PANORAMIX successfully demonstrated its core technology at the 10th International Conference on Computers, Privacy & Data Protection (CPDP) in Brussels on the 26th of January 2017.

The demo consisted of an educational video (view here) –shown on a large TV screen– explaining the overarching idea of PANORAMIX and its applications. In addition, a private anonymized chat room developed by GRNET was presented. Conference participants were able to see live how messages can be broadcast anonymously, without allowing an eavesdropper or even legitimate users to figure out which user sent which message.

Figure 1 illustrates a user connected to a private chat room called “panoramix”. The user initially submitted the message “Hello world”, but their message did not become visible until four more messages were submitted by other users. After the submission of all five messages, a Sphinx [1] decryption mix net was employed to shuffle the messages, which were then printed in the chat room in a random, untraceable order. An attacker that performs traffic analysis on the network cannot link a message to its sender.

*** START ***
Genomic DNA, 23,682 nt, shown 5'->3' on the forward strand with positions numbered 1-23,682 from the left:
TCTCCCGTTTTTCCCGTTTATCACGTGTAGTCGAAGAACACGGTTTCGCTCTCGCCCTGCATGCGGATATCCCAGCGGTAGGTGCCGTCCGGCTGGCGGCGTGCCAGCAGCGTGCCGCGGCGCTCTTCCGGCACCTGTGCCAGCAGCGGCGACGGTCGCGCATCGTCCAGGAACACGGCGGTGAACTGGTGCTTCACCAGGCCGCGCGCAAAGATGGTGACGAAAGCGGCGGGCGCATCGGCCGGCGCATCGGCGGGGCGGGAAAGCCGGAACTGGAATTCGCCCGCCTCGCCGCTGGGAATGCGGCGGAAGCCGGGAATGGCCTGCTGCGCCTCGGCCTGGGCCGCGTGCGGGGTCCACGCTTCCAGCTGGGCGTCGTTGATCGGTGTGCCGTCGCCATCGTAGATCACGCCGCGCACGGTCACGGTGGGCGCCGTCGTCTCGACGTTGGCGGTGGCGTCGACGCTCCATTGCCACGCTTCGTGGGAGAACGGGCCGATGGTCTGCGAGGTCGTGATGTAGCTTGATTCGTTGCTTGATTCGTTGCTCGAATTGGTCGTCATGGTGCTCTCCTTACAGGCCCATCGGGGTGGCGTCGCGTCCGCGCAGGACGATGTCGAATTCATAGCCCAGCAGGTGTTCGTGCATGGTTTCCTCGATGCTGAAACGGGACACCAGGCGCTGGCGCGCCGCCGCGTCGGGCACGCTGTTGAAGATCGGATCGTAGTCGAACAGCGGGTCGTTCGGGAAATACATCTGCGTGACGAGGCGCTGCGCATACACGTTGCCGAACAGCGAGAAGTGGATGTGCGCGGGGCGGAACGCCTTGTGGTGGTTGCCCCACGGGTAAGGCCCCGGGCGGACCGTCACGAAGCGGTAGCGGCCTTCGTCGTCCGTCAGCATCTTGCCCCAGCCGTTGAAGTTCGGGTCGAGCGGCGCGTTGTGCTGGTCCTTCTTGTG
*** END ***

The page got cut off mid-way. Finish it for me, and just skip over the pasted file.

Figure x A user connected to the private chat room “panoramix”.

Figure 1: A user connected to the private chat room “panoramix”.

Two laptops were set up at our kiosk (Photo 1). The first one was connected to the chat room (Photo 2) and the other was showing what was going on in the background:

  • the server where the chat room was running
  • the cryptographic processing of each mix-net contributor.

People visiting the kiosk could use the chat room simply by scanning a QR code; they then could enter the chat room and submit their messages, which were mixed and displayed along with the messages entered by other visitors.


Photo 1: PANORAMIX booth at CPDP.

Chat room demo in action

Photo 2: Chat room demo in action











[1] George Danezis and Ian Goldberg. 2009. Sphinx: A Compact and Provably Secure Mix Format. In Proceedings of the 30th IEEE Symposium on Security and Privacy (SP ’09). IEEE Computer Society, Washington, DC, USA, 269-282.